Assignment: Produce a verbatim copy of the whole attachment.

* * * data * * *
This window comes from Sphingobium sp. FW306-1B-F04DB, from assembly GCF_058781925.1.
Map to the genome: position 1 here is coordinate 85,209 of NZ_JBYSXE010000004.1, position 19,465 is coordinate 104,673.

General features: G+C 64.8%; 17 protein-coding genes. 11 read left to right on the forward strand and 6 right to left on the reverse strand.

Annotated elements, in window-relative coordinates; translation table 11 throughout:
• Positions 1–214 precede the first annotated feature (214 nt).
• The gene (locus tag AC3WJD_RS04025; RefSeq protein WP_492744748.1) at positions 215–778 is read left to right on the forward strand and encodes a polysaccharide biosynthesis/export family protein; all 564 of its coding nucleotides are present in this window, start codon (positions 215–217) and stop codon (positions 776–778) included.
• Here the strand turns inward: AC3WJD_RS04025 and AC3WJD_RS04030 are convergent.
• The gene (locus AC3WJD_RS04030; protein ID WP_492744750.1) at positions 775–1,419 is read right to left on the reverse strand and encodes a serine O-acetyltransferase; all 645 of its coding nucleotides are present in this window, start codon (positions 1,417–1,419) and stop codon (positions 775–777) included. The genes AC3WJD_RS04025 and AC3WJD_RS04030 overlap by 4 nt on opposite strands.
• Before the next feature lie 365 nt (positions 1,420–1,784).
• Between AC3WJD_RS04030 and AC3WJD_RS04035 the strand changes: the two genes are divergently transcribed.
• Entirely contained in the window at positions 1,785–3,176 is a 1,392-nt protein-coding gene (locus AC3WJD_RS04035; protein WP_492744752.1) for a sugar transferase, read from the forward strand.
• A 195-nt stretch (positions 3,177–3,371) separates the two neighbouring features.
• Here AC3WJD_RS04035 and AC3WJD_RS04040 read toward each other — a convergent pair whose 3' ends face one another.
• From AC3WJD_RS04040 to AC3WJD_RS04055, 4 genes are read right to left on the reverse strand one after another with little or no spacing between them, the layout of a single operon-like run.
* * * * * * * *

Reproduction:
This window comes from Sphingobium sp. FW306-1B-F04DB, from assembly GCF_058781925.1.
Map to the genome: position 1 here is coordinate 85,209 of NZ_JBYSXE010000004.1, position 19,465 is coordinate 104,673.

General features: G+C 64.8%; 17 protein-coding genes. 11 read left to right on the forward strand and 6 right to left on the reverse strand.

Annotated elements, in window-relative coordinates; translation table 11 throughout:
• Positions 1–214 precede the first annotated feature (214 nt).
• The gene (locus tag AC3WJD_RS04025; RefSeq protein WP_492744748.1) at positions 215–778 is read left to right on the forward strand and encodes a polysaccharide biosynthesis/export family protein; all 564 of its coding nucleotides are present in this window, start codon (positions 215–217) and stop codon (positions 776–778) included.
• Here the strand turns inward: AC3WJD_RS04025 and AC3WJD_RS04030 are convergent.
• The gene (locus AC3WJD_RS04030; protein ID WP_492744750.1) at positions 775–1,419 is read right to left on the reverse strand and encodes a serine O-acetyltransferase; all 645 of its coding nucleotides are present in this window, start codon (positions 1,417–1,419) and stop codon (positions 775–777) included. The genes AC3WJD_RS04025 and AC3WJD_RS04030 overlap by 4 nt on opposite strands.
• Before the next feature lie 365 nt (positions 1,420–1,784).
• Between AC3WJD_RS04030 and AC3WJD_RS04035 the strand changes: the two genes are divergently transcribed.
• Entirely contained in the window at positions 1,785–3,176 is a 1,392-nt protein-coding gene (locus AC3WJD_RS04035; protein WP_492744752.1) for a sugar transferase, read from the forward strand.
• A 195-nt stretch (positions 3,177–3,371) separates the two neighbouring features.
• Here AC3WJD_RS04035 and AC3WJD_RS04040 read toward each other — a convergent pair whose 3' ends face one another.
• From AC3WJD_RS04040 to AC3WJD_RS04055, 4 genes are read right to left on the reverse strand one after another with little or no spacing between them, the layout of a single operon-like run.